When I learned the researchers’ findings and saw the rapid speed of the state implementing foreign language immersion programs, it worried me. Maintaining one’s ethnic identity through their language and culture is essential to help heritage learners succeed in education and life. As a trained second language acquisition researcher, a former teacher of a Chinese two-way dual language immersion program, and a mother of three young heritage learners, I felt the need to use my professional knowledge and teaching experience to examine the rapidly implemented Chinese dual language programs in Utah. My former student, Hsiao-Mei Tsai, who has been a Chinese dual language teacher in Utah, was also interested in the research topic. Together we explored many aspects of the Utah Chinese programs in the book:

(1) Parents’, teachers’, and administrators’ perspectives toward the Chinese dual language immersion programs in Utah

(2) Teacher-teacher and teacher-parent collaboration

(3) Chinese dual language immersion teachers’ teaching identities

(4) Chinese language learning strategies

(5) Learning Chinese characters through the chunking method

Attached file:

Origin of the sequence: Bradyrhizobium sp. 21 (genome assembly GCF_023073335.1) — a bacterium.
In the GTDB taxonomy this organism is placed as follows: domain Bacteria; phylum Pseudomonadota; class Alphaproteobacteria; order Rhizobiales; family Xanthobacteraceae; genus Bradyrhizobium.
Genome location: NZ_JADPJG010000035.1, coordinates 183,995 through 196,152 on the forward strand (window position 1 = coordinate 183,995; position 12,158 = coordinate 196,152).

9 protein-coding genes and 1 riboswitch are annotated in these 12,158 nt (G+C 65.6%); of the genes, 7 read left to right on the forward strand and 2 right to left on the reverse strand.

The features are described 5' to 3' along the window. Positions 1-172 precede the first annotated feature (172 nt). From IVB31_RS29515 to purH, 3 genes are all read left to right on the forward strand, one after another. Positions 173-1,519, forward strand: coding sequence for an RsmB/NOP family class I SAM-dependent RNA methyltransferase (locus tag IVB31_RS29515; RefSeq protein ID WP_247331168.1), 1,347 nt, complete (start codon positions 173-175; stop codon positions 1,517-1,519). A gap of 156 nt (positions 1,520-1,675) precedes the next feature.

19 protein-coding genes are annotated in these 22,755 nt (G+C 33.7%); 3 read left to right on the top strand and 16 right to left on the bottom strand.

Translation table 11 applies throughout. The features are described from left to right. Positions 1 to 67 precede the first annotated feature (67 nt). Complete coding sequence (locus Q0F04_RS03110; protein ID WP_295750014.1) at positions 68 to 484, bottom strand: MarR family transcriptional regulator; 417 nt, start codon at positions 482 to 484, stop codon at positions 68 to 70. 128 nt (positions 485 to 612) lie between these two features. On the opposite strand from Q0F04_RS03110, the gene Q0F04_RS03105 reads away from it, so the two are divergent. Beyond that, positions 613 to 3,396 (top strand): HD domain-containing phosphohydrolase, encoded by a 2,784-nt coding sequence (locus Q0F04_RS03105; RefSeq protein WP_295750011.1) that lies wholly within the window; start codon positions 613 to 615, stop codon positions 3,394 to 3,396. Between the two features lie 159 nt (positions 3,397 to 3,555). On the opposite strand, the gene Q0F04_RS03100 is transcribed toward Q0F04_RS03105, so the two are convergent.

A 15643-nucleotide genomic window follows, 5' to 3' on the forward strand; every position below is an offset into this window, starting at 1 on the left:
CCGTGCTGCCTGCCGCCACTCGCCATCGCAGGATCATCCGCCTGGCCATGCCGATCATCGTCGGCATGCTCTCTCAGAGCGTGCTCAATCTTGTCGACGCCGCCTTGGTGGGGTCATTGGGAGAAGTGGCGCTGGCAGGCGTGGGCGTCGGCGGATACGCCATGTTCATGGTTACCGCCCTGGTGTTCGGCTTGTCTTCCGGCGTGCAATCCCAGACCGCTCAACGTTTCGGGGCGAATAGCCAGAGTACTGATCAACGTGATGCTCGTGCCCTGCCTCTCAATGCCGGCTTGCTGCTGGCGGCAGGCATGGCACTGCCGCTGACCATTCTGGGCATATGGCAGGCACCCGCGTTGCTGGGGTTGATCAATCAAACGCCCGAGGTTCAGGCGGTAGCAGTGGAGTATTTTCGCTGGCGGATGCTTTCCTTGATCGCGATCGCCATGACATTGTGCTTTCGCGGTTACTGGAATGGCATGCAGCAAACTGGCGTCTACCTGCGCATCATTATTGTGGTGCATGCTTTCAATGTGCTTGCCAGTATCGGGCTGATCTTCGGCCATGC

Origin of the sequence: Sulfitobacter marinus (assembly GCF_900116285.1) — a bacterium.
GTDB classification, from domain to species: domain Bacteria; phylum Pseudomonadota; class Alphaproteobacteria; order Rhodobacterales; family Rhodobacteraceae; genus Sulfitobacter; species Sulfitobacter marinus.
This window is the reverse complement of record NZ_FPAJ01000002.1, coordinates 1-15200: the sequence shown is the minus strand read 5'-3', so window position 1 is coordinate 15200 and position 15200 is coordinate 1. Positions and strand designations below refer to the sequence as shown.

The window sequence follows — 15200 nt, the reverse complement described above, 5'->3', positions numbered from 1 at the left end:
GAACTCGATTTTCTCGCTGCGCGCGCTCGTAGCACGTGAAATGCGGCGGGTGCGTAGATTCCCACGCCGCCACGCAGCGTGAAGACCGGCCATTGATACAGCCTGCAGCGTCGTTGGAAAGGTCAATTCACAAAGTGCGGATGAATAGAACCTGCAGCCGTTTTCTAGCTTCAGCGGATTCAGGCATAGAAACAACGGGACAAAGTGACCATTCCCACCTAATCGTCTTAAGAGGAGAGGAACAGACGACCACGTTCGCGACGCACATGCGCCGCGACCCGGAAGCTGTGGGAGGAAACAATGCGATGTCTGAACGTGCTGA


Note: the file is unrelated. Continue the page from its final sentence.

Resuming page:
(6) Oral interactions between a teacher and her students

(7) Emergent bilinguals’ daily translanguaging practice

We hope that the publication of this research book, which was conducted in the rarely investigated, but quickly growing foreign language immersion programs, sends an invitational message to all bilingual education researchers to focus their attention and effort toward the research needs of the newly developed programs.

Ko-Yin Sung

References

Delavan, M.G., Valdez, V.E. and Freire, J.A. (2017) Language as whose resource?: When global economics usurp the local equity potentials of dual language education. International Multilingual Research Journal, 11(2), 86-100.

Freire, J.A., Valdez, V.E. and Delavan, M.G. (2016) The (dis) inclusion of Latina/o interests from Utah’s dual language education boom. Journal of Latinos and Education, 16, 1-14.

 

For more information about this book please see our website.

If you found this interesting, you might also like Teacher Leadership for Social Change in Bilingual and Bicultural Education by Deborah K. Palmer.